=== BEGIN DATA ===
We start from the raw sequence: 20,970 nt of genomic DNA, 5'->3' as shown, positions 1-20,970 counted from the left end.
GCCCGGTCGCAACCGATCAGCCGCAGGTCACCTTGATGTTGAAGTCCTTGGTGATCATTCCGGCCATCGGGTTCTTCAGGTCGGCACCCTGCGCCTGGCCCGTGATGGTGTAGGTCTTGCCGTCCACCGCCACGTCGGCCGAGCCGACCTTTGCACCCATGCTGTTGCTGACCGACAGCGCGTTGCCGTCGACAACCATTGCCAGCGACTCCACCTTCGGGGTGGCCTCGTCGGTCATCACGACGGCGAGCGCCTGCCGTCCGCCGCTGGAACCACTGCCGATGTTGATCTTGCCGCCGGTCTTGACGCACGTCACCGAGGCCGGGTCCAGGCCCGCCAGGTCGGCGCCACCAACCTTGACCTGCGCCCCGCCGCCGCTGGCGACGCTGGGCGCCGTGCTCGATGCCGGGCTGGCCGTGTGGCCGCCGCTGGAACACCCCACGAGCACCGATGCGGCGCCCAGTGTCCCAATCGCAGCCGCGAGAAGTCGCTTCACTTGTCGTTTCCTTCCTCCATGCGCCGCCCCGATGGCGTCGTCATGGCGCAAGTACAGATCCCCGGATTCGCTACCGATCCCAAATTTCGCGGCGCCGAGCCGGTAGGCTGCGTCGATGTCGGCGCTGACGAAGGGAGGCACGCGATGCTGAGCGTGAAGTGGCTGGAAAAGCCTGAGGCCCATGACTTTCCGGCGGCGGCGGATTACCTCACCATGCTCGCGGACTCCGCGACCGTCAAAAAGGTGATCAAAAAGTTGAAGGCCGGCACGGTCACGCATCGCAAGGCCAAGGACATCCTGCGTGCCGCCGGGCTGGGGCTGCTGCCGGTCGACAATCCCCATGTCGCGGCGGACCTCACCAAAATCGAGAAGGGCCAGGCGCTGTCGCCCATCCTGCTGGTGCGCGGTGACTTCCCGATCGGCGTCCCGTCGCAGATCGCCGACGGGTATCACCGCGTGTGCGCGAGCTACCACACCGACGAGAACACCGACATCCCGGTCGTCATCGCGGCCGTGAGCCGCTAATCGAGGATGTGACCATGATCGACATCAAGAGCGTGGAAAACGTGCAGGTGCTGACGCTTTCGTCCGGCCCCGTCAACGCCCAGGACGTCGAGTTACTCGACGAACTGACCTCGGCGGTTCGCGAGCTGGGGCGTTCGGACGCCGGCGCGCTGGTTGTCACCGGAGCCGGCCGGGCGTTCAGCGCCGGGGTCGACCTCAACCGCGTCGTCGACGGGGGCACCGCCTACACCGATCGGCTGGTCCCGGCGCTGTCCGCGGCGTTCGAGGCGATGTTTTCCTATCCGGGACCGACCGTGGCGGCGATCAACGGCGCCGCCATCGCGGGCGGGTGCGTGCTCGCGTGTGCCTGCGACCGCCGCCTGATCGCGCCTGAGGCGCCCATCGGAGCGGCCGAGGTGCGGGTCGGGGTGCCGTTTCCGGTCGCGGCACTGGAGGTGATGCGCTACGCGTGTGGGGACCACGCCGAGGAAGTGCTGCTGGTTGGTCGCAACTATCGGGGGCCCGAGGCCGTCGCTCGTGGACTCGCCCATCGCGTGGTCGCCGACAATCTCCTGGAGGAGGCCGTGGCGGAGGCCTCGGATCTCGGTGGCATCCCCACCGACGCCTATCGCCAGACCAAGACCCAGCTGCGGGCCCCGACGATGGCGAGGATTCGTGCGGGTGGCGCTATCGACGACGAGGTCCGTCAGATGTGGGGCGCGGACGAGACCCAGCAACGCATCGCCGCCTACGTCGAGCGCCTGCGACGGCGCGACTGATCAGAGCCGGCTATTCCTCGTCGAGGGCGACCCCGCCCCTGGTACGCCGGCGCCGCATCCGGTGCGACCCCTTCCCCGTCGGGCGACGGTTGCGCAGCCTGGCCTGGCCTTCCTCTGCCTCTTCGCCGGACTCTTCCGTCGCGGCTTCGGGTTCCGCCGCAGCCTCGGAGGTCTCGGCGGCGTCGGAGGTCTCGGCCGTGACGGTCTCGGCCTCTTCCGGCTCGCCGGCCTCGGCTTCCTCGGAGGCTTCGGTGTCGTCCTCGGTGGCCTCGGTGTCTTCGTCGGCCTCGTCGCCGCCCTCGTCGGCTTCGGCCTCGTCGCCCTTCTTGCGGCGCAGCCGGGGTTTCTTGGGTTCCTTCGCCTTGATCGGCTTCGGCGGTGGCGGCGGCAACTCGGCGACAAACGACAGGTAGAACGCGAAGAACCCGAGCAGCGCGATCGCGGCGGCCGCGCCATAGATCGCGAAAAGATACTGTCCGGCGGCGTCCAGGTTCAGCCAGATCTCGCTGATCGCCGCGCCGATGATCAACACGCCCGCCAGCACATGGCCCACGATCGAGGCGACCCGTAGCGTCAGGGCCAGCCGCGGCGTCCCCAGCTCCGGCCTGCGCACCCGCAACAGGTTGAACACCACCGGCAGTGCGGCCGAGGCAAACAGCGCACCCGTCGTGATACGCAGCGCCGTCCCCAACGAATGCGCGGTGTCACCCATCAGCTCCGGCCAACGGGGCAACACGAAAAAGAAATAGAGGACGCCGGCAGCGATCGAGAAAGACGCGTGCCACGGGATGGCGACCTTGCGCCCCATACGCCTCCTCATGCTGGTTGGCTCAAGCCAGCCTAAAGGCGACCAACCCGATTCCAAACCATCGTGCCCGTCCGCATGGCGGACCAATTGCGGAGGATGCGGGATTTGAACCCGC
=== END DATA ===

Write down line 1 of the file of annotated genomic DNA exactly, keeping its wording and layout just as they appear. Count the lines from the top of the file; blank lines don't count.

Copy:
We start from the raw sequence: 20,970 nt of genomic DNA, 5'->3' as shown, positions 1-20,970 counted from the left end.